The Inquiring Reader
Discussing interesting books and ideas

Borderland by Olga Tokarczuk

Reviewed by Jon Duelfer


Borderland is somber story that is brimming with emotion, teetering on the edge of collapsing into sadness and desperation at any moment. Tokarczuk is a master of plucking the emotional chords that run through us, making the reader truly feel part of the grim world that she has created. Her prose is direct and natural, making a complex setting easy to capture, though the reliance on religious symbology makes some points of the story hard to follow.

The full story can be read for free in Granta Magazine: https://granta.com/borderland/.

Design

The story takes the form of a single journal entry written by a guardian of the Borderland reflecting on events that took place before he learned to write. The writer lives in a garrison outpost on the Prut river in an unspecified region of Eastern Europe, sometime after the collapse of civilization. For this story, the term apocalyptic should be used hesitantly and should certainly not alienate any potential readers, as Tokarczuk brings a fresh perspective to this weathered theme.

The garrison was built by Father Basil, a man who lived before the collapse and is deemed as a “holy soul” by the brothers of the garrison.

He often told us how after the Dimming came great chaos and collapse. But before that happened, people had a tremendous capacity to move about and even speak with one another at a distance. Long ago, in the cellar, he demonstrated a device that, when a person wound its crank, could bring illumination to a fixed little bubble, but then that small machine quit working, and the transparent bulb broke.

The setting is unnerving: the garrison is a blend between a religious cult and military outpost, in which the brothers were raised from little children. Outsiders would occasionally pass through the garrison, yet:

Father Basil didn’t want them interfering with our minds.

The guardians’ primary goal is to protect their lands from the barbarians that try to cross the Prut river, which divides civilization from the so-called savages. They typically kill anybody who attempts to cross the river, except for a beautiful woman with two children who manages to make it across.

Thoughts

Tokarczuk paints a picture of inescapable deterioration in this post-apocalyptic world.

I don’t know if it’s my memory that pictures those scenes as more together and pure and close. There was more of everything then – the sun, the light, the smells, the details, even objects. The linen we wove with was sturdier and smoother, the colors of the thread more vivid, the pencils less worn out and the paper brighter and more resistant to wear. The knives were sharper, and the doorknobs would spring their latches right where they were supposed to, the lids fit the pots better, and even some shoes still had fine strong laces, instead of floppy strings made out of linen hemp.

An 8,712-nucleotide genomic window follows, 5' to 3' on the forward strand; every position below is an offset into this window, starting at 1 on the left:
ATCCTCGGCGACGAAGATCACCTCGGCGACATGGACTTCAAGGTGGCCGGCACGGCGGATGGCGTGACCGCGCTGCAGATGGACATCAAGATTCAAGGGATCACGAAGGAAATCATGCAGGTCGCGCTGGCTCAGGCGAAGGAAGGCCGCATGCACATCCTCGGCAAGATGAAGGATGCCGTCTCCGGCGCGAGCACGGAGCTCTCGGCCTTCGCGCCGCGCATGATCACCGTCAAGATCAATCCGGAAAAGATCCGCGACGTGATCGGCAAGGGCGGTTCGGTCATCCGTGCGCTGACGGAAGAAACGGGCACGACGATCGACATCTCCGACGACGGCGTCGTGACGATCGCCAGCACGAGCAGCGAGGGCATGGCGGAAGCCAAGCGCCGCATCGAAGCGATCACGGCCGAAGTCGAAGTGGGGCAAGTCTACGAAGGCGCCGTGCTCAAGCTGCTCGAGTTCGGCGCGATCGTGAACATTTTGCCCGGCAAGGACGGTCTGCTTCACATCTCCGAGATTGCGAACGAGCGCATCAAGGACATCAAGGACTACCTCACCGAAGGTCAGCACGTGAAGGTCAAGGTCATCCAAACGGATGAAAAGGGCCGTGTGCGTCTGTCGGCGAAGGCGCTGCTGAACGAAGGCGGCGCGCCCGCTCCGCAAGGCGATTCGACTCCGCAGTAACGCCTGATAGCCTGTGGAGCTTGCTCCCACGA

Tokarczuk beautifully portrays the feeling that many of us have when reflecting on our pasts, recognizing that we see other parts of our life as more real than what we are currently experiencing. We fight to keep the world as we once had it, as it slips through our fingers.

The reader cannot help but see similarities between Tokarczuk’s world and the one we see around us today, where neo-Fascist and xenophobic groups use this feeling of deterioration to wield power anywhere from Eastern Europe to the United States. The garrison is a spectacular metaphor for the reemergence of these groups, that seem to be dragging us backwards in history.

A drawback to the story is a reliance on contextual knowledge of religious symbols. Unless the reader is familiar with Christian symbology, there are various parts of the story that feel as if they have gaps. The reader may find it hard to see the distinction between fantasy and actual religious references, though these confusions are minimal.

Final Review

Borderland makes use of a post-apocalyptic world, a concept that might alienate some readers due to its overuse, and presents the world as so grim and depressing that the reader cannot help but be captivated. This small sample of writing from Olga Tokarczuk will certainly be a gateway to more of her work. I will be adding her novel Flights, winner of the Man Booker Prize, to my reading list.